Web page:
When we were growing up I would look in the mirror and I just couldn’t see what you could see. There were a lot of factors getting in my way but you didn’t let any of them blur your vision.
In school, you were really smart. You were an honor student. But when I was in middle school, reading was hard for me. School never came easy and I couldn’t focus well.
A lot of times teachers would call on me in class to read out loud. Nicely, I would try to tell teachers I didn’t want to read. Sometimes, the teachers took it as a sign of disrespect and would embarrass me in front of the entire class. Young and immature, I would feel the need to defend myself, which would get me into trouble.
One day I was working with Miss Alisha at the Boys and Girls Club and she noticed that sometimes I write letters backwards. She told me her father was dyslexic and said I had similar symptoms.
When we were growing up, I would look in the mirror and I just couldn’t see what you could see.
With our living conditions and our challenges at home, in high school, I wanted to give up on going to college and playing sports. But you wouldn’t let me.
I tell people you are my twin, even though you are a year older than me. You are one of my nine sisters. You were the one who protected me and watched out for me. You cared about my education and tried to make life easier for me. After my athletic practices, you made sure I always had food waiting for me. Knowing that school was harder for me than it was for you, you wanted to make sure I could focus solely on my work.
You came into my classes and asked my teachers what I had to do to be a better student.
You would say to my teachers, “Is he doing good? Is he doing his work?”
Briana, you believed I could go to college.
You believed I could play football at the next level.
Popular, pretty and smart in school, you had so much potential. I started to think I must have something worthwhile to offer the world if someone as great as you believed in me.
That’s why I began to put in the extra work, staying after school every day to meet with teachers. When we had breaks in between our classes, the rest of the kids would run and play in the halls. I would stay with my teachers, asking questions so I could have a better understanding of the material.
Neither of us had it easy in high school but we always had each other.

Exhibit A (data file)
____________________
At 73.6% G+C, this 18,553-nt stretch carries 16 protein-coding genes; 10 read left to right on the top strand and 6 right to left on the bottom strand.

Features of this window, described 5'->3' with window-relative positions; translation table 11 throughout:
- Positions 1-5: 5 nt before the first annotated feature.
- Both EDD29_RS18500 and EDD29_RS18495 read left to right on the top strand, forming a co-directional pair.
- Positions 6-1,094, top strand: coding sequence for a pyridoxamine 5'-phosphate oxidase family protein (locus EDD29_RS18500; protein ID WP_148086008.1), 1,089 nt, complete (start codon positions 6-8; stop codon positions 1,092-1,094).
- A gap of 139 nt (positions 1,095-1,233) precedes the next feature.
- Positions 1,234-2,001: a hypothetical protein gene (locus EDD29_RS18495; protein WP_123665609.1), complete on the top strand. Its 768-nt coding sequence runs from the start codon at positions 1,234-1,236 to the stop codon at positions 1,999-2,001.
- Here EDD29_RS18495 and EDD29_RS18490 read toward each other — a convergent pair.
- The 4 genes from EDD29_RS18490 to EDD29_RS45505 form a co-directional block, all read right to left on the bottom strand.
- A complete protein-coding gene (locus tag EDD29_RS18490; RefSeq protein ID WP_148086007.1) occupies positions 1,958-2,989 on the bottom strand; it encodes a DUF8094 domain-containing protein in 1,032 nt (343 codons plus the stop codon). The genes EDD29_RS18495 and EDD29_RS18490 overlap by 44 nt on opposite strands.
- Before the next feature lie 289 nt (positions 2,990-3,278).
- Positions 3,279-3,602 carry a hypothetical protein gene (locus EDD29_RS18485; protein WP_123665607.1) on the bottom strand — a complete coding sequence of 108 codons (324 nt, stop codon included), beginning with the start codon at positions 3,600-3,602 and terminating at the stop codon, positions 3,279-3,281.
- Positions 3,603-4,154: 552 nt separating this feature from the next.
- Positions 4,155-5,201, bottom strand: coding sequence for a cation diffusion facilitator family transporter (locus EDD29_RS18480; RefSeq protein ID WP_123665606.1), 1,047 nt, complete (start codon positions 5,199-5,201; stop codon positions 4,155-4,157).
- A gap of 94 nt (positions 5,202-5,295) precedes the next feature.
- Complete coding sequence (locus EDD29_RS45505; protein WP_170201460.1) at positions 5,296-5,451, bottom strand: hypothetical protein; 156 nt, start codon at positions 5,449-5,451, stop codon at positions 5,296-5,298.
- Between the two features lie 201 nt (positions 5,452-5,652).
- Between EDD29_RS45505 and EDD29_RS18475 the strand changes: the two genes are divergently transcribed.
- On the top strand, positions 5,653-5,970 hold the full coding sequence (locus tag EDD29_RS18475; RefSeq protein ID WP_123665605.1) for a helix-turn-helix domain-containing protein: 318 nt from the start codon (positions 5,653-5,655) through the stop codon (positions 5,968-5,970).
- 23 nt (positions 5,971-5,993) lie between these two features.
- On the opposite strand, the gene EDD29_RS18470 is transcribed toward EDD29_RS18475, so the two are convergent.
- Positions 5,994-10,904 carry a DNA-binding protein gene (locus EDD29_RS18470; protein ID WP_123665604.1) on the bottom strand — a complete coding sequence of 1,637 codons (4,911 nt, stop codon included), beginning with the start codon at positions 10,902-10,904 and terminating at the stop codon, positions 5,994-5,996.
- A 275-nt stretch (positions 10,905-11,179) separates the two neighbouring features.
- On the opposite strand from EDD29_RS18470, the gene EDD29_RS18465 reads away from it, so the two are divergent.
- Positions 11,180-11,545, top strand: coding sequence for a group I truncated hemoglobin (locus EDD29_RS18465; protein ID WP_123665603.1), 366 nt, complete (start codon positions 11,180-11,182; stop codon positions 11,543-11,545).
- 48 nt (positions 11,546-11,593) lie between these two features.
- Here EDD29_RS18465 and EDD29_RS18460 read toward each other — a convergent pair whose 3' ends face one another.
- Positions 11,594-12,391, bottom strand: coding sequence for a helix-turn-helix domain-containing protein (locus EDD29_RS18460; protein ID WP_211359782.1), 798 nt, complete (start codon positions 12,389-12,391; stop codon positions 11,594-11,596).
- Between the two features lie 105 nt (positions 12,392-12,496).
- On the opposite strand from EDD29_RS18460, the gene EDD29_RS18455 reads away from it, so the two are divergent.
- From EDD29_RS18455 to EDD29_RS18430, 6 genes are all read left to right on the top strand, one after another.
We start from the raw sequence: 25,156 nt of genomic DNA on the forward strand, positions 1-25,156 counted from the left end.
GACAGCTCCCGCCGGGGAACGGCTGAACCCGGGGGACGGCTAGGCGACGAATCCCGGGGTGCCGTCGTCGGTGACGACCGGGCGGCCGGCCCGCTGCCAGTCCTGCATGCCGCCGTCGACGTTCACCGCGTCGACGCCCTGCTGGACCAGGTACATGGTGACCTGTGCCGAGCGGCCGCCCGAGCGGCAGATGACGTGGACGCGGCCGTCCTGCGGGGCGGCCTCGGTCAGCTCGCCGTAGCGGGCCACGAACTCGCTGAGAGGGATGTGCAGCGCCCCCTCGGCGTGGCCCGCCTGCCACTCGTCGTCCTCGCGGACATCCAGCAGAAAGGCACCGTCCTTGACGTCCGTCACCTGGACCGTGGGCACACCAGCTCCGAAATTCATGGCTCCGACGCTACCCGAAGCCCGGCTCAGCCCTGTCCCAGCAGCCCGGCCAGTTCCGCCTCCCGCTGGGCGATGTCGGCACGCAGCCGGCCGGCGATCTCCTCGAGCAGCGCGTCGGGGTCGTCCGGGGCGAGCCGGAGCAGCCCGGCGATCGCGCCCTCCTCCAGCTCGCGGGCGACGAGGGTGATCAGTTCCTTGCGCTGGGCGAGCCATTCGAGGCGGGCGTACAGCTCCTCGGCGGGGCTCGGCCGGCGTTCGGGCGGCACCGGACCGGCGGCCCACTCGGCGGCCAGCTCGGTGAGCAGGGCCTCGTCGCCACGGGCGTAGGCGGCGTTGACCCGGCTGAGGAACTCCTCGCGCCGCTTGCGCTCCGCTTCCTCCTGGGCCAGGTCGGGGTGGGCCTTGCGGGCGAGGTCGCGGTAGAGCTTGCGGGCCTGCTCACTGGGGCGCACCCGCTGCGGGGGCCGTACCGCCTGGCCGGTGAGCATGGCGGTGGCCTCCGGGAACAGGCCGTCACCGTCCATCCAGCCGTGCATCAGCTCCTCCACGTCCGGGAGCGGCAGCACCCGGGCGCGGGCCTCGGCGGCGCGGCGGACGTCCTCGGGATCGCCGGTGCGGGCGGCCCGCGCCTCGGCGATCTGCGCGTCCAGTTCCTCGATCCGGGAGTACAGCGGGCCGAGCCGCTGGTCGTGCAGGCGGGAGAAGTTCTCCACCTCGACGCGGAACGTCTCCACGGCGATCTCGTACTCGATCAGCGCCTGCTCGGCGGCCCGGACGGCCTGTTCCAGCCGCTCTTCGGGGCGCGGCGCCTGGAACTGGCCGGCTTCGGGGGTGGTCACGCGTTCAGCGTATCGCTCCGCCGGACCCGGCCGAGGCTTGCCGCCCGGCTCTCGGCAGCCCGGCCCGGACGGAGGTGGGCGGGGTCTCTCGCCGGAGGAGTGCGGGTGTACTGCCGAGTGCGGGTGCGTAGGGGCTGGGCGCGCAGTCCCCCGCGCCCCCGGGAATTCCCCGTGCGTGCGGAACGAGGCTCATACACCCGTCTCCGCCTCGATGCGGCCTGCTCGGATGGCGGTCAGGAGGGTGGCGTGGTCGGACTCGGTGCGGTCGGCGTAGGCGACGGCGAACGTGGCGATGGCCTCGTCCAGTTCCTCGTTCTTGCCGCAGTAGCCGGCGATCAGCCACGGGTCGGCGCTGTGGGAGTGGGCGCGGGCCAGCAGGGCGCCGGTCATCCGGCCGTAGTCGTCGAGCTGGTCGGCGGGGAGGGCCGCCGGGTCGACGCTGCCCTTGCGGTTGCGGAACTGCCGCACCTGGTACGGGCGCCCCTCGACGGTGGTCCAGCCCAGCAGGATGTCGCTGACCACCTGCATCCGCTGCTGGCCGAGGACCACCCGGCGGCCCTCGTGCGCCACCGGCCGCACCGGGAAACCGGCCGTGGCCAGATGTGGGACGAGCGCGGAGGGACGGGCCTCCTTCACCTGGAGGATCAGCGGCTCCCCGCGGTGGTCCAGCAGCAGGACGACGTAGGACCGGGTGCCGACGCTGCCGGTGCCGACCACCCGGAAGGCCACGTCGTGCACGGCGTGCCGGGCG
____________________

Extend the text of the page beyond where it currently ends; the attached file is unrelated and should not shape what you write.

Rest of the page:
You, Briana, were my motivation to work hard and succeed.
I ended up with making merit roll all four years. While I was a three-sport athlete in high school I received a college scholarship to play football as a wide receiver. Also, the Boys & Girls Club named me Youth of the Year (runner-up), which led to $4,500 of scholarship money. At school, I was awarded a trophy for Ideal Male, which is essentially being honored as a role model. It was a pretty big deal.
After high school graduation, I went to Hiram College but transferred to Tri-C. Now, I am deciding where I want to play football next. To me just getting to college and playing football, means so far in life, I have made it. And from the moment I realized I made it, I wanted to help someone else the way you helped me.
During spring break of my freshman year of college, I didn’t have enough money to go away with my friends. But you gave me so much respect for women that I decided I would take the little money I did have and spend it on food and snacks for women at the local women’s shelter.
I started a clothing company called Support The Youth. Initially, it was to make a little money so I could go back and forth from college and mentor kids in the community. People started liking the clothes so much that it is now a brand and a movement.
Regularly, I reach out to kids at the Boys & Girls Club, the same one I went to when we were growing up, giving kids advice, attention and some hope. I am also a motivational speaker and I host events to give back to the community.
I know I am still in college and I need to keep evolving and growing. Don’t worry, I have a lot of goals ahead of me. I want to be an actor and a model. Most importantly I want to succeed at everything that I do, so I can show the kids that come from where we come from what is possible.
Currently, you are in the Navy, traveling the world and getting your education. You are an incredibly strong woman. I admire you so much and I writing you simply because I want to thank you.
Thank you for believing in me.
Thank you for pushing me.
Thank you for being there for me when you were going through a tough time as well.
You are the reason when I look in the mirror, I not only see the man you knew I would become, but I am proud of the little boy in me who didn’t think he would be able to read and is now helping other kids write their futures.
I love you,
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Ruth, your letter moved me to tears. Once upon a time I was very closed off about the LGBT community but over a course of several years, I turned my fear into understanding and I actively stand with the community for their equal rights because it is the right thing to do.